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What Are Enterprise Goodwill and Personal Goodwill and Are They Marital Assets in SC?
The value of a business is determined by a number of factors, including its income, physical assets like buildings and equipment, and intangible assets like goodwill.
But what exactly is “goodwill” in business, and what’s the difference between personal goodwill and enterprise goodwill? And is goodwill subject to division as marital property in divorce proceedings (as discussed by the SC Court of Appeals in Bostick v Bostick, 2022)?
Personal Goodwill vs. Enterprise Goodwill
“Goodwill” is an intangible business asset. Goodwill can encompass many things, depending on the nature of the business, including branding and brand recognition, customer relations, employee relations, and intellectual property (trademarks, copyrights, patents, and trade secrets).
Goodwill can be divided into two types, personal and enterprise.
Personal goodwill is inextricably tied to an individual or individuals, often the business owner(s). The individual’s exceptional knowledge or skills, experience, reputation, and relationships with customers, employees, and suppliers may all be factors in a company’s personal goodwill valuation.
Enterprise goodwill is tied to the business itself rather than to an individual, such as its brand, location, convenience for customers, unique offerings, intellectual property, and the like.
Say a highly regarded chef sells one restaurant and leaves to start another. If the regular customers follow the chef to the new restaurant, that’s an example of personal goodwill. Once the chef has gone, the restaurant has lost that intangible asset (the personal goodwill tied to the chef) that brought in business and made money. But it still boasts a great location, convenient opening hours, and a unique menu, all of which will outlast the presence of the founding chef and continue to bring in revenue; that’s enterprise goodwill.
Determining the dollar value of a company’s personal goodwill and/or enterprise goodwill can be a challenge for business owners.
Is Goodwill a Marital Asset Divisible in Divorce? Bostick v Bostick Background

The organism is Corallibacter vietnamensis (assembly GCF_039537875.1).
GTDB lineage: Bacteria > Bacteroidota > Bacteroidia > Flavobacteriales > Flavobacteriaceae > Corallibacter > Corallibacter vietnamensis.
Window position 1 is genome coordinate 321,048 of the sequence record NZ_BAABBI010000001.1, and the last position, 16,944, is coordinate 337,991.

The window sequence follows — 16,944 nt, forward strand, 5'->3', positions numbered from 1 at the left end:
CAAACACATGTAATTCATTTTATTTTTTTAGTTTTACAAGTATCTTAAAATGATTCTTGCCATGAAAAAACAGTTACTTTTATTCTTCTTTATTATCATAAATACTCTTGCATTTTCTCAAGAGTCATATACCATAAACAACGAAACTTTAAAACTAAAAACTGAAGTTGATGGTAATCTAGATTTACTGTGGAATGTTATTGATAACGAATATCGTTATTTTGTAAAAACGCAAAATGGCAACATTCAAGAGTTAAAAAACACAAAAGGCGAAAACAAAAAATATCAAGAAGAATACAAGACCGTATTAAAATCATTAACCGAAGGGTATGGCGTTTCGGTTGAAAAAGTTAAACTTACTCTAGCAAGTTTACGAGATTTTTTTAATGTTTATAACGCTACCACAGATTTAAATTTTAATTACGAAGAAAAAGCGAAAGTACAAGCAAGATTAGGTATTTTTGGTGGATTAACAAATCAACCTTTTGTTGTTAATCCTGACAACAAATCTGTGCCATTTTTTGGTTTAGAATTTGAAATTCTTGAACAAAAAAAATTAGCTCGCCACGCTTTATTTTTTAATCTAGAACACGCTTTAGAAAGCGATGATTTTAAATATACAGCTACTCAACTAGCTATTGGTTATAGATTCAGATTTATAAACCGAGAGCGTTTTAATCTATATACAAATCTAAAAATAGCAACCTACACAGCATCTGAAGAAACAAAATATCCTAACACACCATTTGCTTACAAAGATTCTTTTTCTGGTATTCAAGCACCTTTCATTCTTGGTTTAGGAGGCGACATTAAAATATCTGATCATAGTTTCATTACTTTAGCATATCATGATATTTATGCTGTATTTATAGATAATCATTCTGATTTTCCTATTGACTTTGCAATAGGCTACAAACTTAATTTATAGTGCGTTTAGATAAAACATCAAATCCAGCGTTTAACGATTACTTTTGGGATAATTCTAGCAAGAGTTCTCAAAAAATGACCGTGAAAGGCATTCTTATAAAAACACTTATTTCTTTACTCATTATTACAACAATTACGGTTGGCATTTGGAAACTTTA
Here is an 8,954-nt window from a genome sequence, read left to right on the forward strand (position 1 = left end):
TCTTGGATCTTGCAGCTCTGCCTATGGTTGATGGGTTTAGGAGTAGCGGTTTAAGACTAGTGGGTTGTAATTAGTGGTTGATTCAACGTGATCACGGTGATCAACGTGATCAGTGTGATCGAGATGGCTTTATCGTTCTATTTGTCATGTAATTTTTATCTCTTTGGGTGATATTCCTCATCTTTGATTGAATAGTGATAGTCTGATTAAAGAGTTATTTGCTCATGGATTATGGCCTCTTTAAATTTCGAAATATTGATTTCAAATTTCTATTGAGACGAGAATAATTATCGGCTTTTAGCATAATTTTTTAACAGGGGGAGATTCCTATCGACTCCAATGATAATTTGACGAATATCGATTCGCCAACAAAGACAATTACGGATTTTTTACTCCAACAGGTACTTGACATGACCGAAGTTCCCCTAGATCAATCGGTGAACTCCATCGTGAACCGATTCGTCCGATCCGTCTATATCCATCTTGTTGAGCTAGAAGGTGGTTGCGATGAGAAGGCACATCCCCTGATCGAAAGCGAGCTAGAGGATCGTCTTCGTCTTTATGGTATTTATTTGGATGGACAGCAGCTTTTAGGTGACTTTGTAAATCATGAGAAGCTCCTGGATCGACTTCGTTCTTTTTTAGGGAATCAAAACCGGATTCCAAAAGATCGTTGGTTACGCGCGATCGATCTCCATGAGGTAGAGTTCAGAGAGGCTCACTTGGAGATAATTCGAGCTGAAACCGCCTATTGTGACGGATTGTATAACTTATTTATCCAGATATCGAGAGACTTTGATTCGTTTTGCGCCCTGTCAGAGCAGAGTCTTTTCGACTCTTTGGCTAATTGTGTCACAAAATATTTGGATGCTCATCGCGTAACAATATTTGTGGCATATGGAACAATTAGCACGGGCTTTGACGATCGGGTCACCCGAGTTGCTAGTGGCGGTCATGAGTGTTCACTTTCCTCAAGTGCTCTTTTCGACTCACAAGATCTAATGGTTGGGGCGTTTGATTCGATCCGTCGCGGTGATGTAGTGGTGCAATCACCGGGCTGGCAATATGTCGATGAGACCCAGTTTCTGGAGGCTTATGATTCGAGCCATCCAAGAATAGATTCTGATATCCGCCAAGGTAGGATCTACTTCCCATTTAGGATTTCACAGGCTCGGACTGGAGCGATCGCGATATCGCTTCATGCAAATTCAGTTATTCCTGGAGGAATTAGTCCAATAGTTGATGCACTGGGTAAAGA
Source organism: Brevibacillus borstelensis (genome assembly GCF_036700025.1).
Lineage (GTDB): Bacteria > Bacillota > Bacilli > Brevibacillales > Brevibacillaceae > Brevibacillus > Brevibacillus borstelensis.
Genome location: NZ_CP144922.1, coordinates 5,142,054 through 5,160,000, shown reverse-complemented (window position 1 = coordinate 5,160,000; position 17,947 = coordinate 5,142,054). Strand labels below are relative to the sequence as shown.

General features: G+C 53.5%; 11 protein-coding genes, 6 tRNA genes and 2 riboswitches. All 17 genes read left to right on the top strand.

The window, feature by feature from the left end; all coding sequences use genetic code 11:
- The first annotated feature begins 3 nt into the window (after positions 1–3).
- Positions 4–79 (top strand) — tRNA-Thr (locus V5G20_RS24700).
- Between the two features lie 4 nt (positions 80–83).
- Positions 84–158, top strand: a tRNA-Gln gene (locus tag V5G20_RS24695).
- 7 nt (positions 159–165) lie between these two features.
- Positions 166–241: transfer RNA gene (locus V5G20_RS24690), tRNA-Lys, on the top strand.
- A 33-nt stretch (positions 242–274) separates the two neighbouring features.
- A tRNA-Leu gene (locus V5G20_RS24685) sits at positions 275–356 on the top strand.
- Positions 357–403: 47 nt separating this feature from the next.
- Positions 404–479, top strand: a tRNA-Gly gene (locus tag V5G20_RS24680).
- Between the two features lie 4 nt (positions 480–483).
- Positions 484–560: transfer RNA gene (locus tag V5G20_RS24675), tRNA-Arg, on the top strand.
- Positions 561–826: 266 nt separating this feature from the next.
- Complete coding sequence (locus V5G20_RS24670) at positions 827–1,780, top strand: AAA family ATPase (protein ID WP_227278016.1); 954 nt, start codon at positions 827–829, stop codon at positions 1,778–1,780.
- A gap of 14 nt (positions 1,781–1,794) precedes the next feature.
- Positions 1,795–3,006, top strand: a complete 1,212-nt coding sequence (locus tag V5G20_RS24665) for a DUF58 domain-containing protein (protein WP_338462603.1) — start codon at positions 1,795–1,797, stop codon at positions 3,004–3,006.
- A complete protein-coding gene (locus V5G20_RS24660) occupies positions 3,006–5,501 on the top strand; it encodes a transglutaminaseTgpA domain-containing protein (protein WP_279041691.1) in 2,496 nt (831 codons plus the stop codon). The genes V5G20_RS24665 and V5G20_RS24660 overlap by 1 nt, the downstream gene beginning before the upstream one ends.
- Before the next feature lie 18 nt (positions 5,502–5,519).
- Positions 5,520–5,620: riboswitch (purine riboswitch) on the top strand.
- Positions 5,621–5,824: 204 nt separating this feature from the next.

Another issue some business owners face is whether their company’s personal goodwill and enterprise goodwill are marital assets that can be divided in a divorce. This varies by state. The South Carolina Court of Appeals weighed in on the issue in the case Bostick v Bostick in March 2022 (read the opinion here).
Josie M. Bostick and Earl A. Bostick, Sr., were married in 1971 and began divorce proceedings in 2017. During their marriage, Earl was a dentist with a successful practice in two locations, Ridgeland and Bluffton. Earl retired before the divorce was finalized and sold the Ridgeland practice to the Bosticks’ son for $569,000 plus $51,113.15 in accounts receivable. The contract divided the $569,000 in two parts: $144,860 for purchased assets and $424,140 for goodwill. The contract also required Earl to be available for up to 60 days after the sale to help transition, and it contained a covenant not to compete.
How this money should be divided in the divorce was a point of disagreement. The family court determined that the hard assets and accounts receivable were marital assets to be divided 50/50, as the Bosticks had previously agreed. But it held that the goodwill was a nonmarital asset because it was personal goodwill and was therefore Earl’s alone. The court based this decision on Moore v Moore (2015), which ruled that enterprise goodwill is a marital asset subject to division, while personal goodwill belongs solely to the professional and is not subject to division.
Josie contended the family court erred in this decision. The appeals court agreed.
Was it Personal or Enterprise Goodwill?
The SC Court of Appeals notes that if the dental practice were an “ongoing concern,” then “the majority, if not all” of the goodwill would be personal, but it was known that Earl was leaving the practice and the profession altogether. The court does note that the agreement for Earl to be available for 60 days after the sale and the covenant not to compete do weigh in favor of personal goodwill but concludes that there was no evidence that the entire amount should be considered personal goodwill.
Plus, Earl had previously sold his Bluffton location, and the revenue from that sale – which also included a goodwill portion – was put on his side of the ledger for purposes of equitable distribution. The court says it sees no reason to treat the sale of this second location any differently.
“Therefore, we conclude the family court erred in not treating the entirety of the sales price as marital property,” says the court.
(Note that there is a possibility this decision could be appealed and go to the SC Supreme Court.)
Buying, Selling, and Growing Your Business in South Carolina
No matter what stage of business ownership you’re in, you can use the guidance and advice of an experienced business attorney like Gem McDowell. With over 30 years of experience helping clients in South Carolina, Gem is a problem solver who is ready to help you whether you need advice and assistance buying or selling an existing business, starting up a new one, or helping your business thrive while protecting your interests.
Call Gem and his team at his Mt. Pleasant, SC office at 843-284-1021 to schedule a free consultation.